America’s Pledge can drive and tally U.S. climate action

Today, Gov. Jerry Brown and Michael Bloomberg are launching America’s Pledge—an initiative to compile and quantify the actions of U.S. states, cities and businesses to drive down their greenhouse gas emissions consistent with the goals of the Paris Agreement.

America’s Pledge will for the first time aggregate and quantify the commitments of these “non-state actors,” demonstrating to the international community that U.S. climate resolve remains strong despite President Trump’s decision to withdraw from Paris.

The ambitious initiative also will provide a roadmap for increased ambition, outlining steps these groups can take to further reduce their emissions.

Since the president’s announcement, an unprecedented number of U.S. states, cities, and businesses have affirmed their support for the landmark climate deal, including through the “We Are Still In” declaration signed by more than 1,500 businesses, nearly 200 cities and counties, nine states, and over 300 universities. 

This enthusiasm for climate action is as yet unquantified, but it’s vast and varied and growing every day:

  • Just this week, California Gov. Jerry Brown and legislative leaders released a plan to extend through 2030 California’s cap-and-trade program. The program marshals market forces to motivate investment in low-carbon solutions, drive innovation, create jobs, and cut emissions cost-effectively.
  • Also this week, Colorado announced it will be the 14th state in the newly formed U.S. Climate Alliance, whose members together represent over a third of the U.S. population and GDP. The states are committed to the U.S. meeting its Paris target of reducing emissions 26 to 28 percent from 2005 levels by 2025.
  • More than 350 Climate Mayors have adopted the Paris Agreement goals for their cities. And more than 100 U.S. cities both large and small have pledged to transition their communities to 100% clean energy.
  • About two-thirds or more of mayors who responded to a recent survey by C2ES and The U.S. Conference of Mayors said they generate or buy renewable electricity to power city buildings or operations, buy green vehicles for municipal fleets, and have energy efficiency policies for municipal buildings. And they want to partner with the private sector do more.

Weathering the Storm: How businesses are navigating a changing climate

More than 800 major weather-related disasters last year led to over $130 billion in losses worldwide. Eleven of those events each resulted in economic losses of $1 billion or more.

A new C2ES report, "Weathering the Storm: Building Business Resilience to Climate Change," examines how major global companies are beginning to assess and address the growing business risks associated with increased extreme weather and other impacts of climate change. Here’s what we found:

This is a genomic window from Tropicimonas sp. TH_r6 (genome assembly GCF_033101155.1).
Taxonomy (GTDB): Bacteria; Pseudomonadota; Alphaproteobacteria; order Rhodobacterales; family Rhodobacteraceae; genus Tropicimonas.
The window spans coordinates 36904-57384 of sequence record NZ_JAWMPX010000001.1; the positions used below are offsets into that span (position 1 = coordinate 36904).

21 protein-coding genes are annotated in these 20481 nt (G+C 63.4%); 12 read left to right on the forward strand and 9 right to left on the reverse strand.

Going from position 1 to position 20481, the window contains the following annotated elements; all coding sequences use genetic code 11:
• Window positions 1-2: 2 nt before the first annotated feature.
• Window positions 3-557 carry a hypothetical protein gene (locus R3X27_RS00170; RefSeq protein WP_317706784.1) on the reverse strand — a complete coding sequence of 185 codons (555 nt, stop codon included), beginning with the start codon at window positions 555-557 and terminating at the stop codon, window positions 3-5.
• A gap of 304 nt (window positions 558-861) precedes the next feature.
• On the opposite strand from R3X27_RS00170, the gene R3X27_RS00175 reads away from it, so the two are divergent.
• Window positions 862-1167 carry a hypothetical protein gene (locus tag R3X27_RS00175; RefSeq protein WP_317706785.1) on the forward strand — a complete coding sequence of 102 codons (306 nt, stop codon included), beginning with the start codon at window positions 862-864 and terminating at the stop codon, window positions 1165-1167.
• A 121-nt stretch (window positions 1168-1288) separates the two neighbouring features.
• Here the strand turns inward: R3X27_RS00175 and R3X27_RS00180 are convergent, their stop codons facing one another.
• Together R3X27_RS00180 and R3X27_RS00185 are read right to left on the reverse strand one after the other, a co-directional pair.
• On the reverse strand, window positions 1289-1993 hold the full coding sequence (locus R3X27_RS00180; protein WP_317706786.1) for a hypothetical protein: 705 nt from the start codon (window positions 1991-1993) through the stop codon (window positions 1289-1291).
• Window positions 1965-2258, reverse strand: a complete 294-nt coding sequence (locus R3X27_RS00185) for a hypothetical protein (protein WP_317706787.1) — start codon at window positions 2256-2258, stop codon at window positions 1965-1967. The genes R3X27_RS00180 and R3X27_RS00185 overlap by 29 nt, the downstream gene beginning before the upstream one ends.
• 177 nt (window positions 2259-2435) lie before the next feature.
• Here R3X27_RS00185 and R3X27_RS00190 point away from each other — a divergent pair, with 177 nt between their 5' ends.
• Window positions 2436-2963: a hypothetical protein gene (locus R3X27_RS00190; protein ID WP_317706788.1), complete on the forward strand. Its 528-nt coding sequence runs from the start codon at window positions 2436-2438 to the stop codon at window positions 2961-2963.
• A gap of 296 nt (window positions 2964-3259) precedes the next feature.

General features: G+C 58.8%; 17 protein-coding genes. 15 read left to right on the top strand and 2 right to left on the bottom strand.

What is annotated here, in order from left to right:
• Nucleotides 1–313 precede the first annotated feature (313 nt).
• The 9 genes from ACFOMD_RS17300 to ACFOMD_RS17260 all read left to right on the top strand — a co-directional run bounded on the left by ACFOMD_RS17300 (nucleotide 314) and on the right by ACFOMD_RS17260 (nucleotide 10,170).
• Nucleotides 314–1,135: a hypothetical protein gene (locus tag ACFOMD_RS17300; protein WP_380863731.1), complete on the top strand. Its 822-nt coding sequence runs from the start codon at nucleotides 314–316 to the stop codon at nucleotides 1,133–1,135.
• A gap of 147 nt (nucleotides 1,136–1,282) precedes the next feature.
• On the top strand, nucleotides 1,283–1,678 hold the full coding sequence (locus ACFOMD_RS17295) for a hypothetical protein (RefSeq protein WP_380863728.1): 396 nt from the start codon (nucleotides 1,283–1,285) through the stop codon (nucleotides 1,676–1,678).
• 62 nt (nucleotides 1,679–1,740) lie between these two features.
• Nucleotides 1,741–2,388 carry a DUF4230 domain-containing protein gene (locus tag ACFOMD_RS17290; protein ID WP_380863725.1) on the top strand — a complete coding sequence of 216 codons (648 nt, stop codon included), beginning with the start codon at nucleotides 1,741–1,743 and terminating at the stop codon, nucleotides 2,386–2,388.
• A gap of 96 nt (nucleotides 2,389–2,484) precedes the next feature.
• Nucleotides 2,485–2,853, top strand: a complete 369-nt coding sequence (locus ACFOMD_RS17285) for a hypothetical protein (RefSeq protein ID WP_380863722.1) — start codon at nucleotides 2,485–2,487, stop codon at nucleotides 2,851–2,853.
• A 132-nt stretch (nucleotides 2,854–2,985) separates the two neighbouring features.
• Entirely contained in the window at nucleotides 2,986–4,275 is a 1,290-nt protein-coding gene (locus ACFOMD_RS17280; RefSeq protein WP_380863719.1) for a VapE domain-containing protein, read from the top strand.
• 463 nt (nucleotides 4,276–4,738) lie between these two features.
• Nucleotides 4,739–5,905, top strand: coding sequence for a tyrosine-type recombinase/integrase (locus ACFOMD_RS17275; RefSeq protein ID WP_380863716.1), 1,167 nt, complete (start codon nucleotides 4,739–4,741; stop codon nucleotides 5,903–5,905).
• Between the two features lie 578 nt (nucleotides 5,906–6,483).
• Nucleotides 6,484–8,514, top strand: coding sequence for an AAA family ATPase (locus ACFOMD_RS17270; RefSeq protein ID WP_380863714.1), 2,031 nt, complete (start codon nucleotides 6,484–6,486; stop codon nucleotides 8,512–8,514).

Leading companies are taking proactive steps to better anticipate extreme weather and climate changes, and to more quickly recover after their effects — where they see opportunities to become more efficient, reduce costs, or provide greater value to customers. Generally speaking, these companies follow a four-step process.

Weathering the Storm: How to build business resilience to climate change

From the record-breaking Black Forest wildfire in Colorado to record-low water levels for the Great Lakes, extreme weather events seem to be more the norm of late than the exception. Earlier this month, NOAA ranked 2012 as the United States’ second most costly year for damages from extreme weather events. 

The increasing financial risks associated with extreme weather have not been lost on the business community. Companies have always had to navigate a changing business environment. But now they face a changing physical environment, as climate change leads to higher sea levels and more frequent and intense heat waves, droughts, wildfires, and downpours.

A new C2ES report released today, "Weathering the Storm: Building Business Resilience to Climate Change," takes a comprehensive look at how major global companies view these rising risks and what they are beginning to do to better understand and manage them. 

The “Instability Ingredient” and Business Risk

Businesses have always had to predict and manage risks. Those risks include the potential impact of extreme weather such as floods, storms and drought on a company's supply chain, power supply, and property.

But now companies must find a way to factor in the "instability ingredient" -- climate change -- which is likely to make weather more unpredictable, extreme -- and costly -- in the future.

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Business and government start preparing for climate impacts

Today’s Senate hearing isn’t just about the science of climate change. It’s also about the actions that need to be taken now to adapt to the reality of a changing climate. Businesses and governments each have a critical role to play in building resilient communities and economies.

Business-as-usual is already being interrupted by extreme heat, historic drought, record-setting wildfires, and flooding. Events from water shortages to floods are disrupting the supply chains for such companies as Honda, Toyota, Kraft, Nestle and MillerCoors. By the end of 2011, the United States had recorded more billion-dollar disasters than it did during all of the 1980s, totaling about $55 billion in losses.